FIRST UP |  Dragon departing ISS after weather delay • NOAA wants a three-satellite GOES system • Solar array upgrade on tap for ISS this year
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A SpaceNews daily newsletter | Tuesday, January 12, 2021

Top Stories

A Dragon cargo spacecraft is departing the International Space Station today after poor weather delayed its scheduled return Monday. NASA and SpaceX waved off the departure of the CRS-21 Dragon spacecraft Monday morning, citing poor weather in recovery zones off the Florida coast. The Dragon is now scheduled to depart the ISS at around 9:05 a.m. Eastern today, but will remain in orbit until Wednesday evening, splashing down in the Gulf of Mexico west of Tampa at 8:27 p.m. Eastern. The Dragon is bringing back about 2,000 kilograms of scientific payloads and other cargo from the station. [NASA]

NOAA is proposing a future weather satellite system with three satellites in geostationary orbit, rather than two. NOAA's Geostationary Operational Environmental Satellite (GOES) system currently has two operational satellites, GOES East and GOES West. However, a recent study recommended that, in the future, NOAA augment that system with a third satellite, GOES Central, with a complementary set of instruments. The NOAA study also recommended adding new instruments for air quality and ocean color measurements. The agency said it is in only the initial planning phases of the new system with a first launch in 2032, but expects the new system to cost similar to the $12 billion spent on the GOES-R fleet of four satellites. [SpaceNews]

NASA will embark on an upgrade of the solar arrays on the ISS this year. The agency said Monday it plans to launch the first of three pairs of upgraded arrays later this year on a Dragon cargo spacecraft. The new arrays, which deploy by rolling out, will be installed on top of the existing arrays, but will be more efficient and thus generate more power. The existing arrays, installed between 2000 and 2009, are gradually degrading, as expected, reducing the amount of power they generate. The new arrays are intended to ensure the station has sufficient power to continue operations through the decade. [SpaceNews]

Finnish company Iceye plans to launch three more synthetic aperture radar (SAR) satellites this month. The satellites are part of a SpaceX dedicated rideshare mission now scheduled to launch no earlier than Jan. 21. The new satellites will expand Iceye's constellation to six spacecraft that provide SAR imagery. Iceye is building an additional eight satellites. [SpaceNews]

Other News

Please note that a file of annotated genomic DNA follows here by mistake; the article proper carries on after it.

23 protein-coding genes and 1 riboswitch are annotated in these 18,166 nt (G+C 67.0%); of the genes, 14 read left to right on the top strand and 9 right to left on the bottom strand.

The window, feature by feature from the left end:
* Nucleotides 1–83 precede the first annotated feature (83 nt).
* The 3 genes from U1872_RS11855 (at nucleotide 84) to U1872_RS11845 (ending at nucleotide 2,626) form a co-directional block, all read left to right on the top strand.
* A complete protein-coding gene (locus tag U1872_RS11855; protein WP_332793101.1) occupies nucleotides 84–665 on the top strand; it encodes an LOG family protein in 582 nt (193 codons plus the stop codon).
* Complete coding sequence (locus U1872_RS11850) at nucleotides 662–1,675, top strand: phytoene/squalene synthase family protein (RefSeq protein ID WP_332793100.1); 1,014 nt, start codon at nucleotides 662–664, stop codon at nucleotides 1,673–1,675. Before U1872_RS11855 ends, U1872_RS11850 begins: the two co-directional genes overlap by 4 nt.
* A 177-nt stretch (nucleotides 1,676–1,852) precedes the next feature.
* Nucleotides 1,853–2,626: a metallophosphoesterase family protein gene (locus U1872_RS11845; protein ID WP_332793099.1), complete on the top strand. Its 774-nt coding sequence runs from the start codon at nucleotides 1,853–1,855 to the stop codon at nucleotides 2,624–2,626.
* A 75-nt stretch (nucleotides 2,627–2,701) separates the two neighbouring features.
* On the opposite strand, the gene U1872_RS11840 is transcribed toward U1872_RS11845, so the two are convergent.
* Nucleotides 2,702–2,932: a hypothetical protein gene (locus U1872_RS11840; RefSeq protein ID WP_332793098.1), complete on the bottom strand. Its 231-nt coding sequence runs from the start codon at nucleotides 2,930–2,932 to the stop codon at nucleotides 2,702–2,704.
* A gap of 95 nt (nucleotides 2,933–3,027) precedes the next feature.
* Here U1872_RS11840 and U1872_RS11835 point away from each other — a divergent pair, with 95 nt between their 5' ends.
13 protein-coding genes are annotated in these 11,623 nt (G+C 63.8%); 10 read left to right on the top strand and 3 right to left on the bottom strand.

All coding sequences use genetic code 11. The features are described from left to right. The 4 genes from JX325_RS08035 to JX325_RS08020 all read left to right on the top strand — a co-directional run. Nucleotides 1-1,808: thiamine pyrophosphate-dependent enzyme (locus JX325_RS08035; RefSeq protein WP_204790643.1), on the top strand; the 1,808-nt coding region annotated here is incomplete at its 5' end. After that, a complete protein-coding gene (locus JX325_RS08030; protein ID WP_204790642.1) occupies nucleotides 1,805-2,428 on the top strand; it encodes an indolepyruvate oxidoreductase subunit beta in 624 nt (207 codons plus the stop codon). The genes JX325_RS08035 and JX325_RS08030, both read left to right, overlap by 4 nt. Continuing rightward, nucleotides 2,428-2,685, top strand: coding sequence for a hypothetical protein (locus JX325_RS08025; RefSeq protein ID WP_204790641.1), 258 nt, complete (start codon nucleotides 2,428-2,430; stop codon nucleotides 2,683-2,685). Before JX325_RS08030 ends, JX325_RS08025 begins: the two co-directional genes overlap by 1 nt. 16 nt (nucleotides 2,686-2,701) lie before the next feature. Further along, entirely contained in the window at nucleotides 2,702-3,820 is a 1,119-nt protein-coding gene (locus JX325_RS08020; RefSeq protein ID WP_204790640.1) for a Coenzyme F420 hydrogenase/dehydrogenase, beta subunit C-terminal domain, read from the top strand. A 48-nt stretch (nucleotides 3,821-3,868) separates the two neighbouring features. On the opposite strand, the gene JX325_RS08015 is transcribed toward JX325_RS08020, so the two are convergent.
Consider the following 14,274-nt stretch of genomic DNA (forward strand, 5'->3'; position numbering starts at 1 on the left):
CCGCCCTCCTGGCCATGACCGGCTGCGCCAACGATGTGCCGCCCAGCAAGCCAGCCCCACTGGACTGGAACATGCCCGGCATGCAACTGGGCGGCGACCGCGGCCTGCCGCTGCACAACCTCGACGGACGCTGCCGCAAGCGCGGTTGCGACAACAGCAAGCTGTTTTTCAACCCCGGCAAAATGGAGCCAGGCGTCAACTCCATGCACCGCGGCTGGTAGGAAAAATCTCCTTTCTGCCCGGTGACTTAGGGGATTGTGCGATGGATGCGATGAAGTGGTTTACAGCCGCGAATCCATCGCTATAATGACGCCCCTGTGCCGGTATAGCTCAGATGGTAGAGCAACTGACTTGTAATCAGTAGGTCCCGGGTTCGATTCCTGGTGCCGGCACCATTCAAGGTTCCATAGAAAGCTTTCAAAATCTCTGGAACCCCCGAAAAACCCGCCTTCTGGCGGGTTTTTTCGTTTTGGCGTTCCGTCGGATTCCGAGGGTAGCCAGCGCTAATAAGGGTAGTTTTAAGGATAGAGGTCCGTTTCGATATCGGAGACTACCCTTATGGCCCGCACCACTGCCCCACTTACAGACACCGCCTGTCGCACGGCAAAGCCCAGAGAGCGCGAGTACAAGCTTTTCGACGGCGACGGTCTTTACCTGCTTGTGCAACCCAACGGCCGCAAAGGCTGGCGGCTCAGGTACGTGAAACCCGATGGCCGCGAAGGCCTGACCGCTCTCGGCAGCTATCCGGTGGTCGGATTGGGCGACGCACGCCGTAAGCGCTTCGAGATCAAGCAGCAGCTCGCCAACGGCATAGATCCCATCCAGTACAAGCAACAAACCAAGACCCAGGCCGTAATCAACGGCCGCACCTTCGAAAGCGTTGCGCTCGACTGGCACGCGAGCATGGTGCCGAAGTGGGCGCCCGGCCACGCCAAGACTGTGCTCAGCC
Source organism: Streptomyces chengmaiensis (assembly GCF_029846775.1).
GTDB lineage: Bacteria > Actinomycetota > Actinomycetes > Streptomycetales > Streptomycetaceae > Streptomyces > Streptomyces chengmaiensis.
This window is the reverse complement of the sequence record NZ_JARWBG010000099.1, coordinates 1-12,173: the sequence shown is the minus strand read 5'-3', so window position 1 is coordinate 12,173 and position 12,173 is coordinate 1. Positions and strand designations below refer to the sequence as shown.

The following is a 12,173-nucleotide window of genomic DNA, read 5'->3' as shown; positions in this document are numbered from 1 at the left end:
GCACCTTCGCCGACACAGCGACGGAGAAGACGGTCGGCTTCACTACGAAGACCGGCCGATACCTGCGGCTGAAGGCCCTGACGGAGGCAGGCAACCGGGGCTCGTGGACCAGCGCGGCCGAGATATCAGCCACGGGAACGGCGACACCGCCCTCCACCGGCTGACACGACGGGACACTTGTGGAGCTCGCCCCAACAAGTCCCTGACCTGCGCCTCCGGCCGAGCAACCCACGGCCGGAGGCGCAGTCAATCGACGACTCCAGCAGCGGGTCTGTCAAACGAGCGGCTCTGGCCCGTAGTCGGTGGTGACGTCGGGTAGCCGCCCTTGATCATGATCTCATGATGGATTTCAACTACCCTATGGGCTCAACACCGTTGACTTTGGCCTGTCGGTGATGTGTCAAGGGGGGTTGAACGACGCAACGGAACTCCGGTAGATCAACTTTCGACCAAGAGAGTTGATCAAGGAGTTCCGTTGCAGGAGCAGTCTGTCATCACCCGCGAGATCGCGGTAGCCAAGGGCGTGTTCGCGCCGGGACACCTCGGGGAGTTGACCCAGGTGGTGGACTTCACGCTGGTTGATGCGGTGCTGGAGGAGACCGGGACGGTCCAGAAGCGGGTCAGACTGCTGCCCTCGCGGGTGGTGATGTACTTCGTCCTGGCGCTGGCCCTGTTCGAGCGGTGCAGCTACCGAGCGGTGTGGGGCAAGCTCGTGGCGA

In a surprise, NASA is moving up the final Green Run test of the Space Launch System core stage. NASA announced late Monday that the full-duration static-fire test of the core stage, which had been scheduled for this Sunday, is now planned for Saturday at the Stennis Space Center. The agency didn't disclose the reason for the schedule change, but plans to brief the media later today about its plans. The hotfire test is the last for the overall Green Run campaign, which started nearly a year ago, after which the core stage will be shipped to the Kennedy Space Center to be prepared for the launch of the Artemis 1 mission. [NASA]

A proposed Russian space station may not be permanently crewed. Russia is studying the development of its own space station as a potential successor to the ISS. Dmitry Rogozin, head of Roscosmos, said Monday that the Russian station would only be temporarily crewed, rather than have a permanent human presence like the ISS, to reduce costs. RSC Energia is currently developing proposals for the station, but Roscosmos has not set a schedule or budget for the project. [TASS]

A company that seeks to develop a Canadian launch site says the project is moving ahead despite a lack of recent progress. Maritime Launch Services (MLS) proposed building a launch site near Canso, Nova Scotia, that would host launches of Cyclone-4 rockets built in Ukraine. The company failed to submit a progress report on the project to the provincial government last year, required as part of a 2019 environmental assessment of the spaceport, because of what the company said was a lack of activity at the time. Construction of the spaceport has yet to start and MLS is still looking for investors, but the company nonetheless claims that the facility could be ready to host launches late this year or early next year. [CBC]

The UK Space Agency is supporting research on space nuclear systems. The agency announced Tuesday it awarded a contract to Rolls-Royce to study space nuclear power and propulsion technologies and how they could be applied to future missions. The agency didn't disclose the scope or value of the contract beyond it being an effort to "explore the game-changing potential of nuclear power" in spaceflight. [UK Space Agency]

Batteries Not Included

"I've always said, if you want an $8 million car with a dead battery, I can tell you where to go get one."

– Apollo 15 astronaut Charlie Duke, discussing the performance of the lunar rover he drove on that mission. Duke said the rover worked so well that "if we went back with two batteries we could put them in, power it up and go again." [AutoMobilSport.com]

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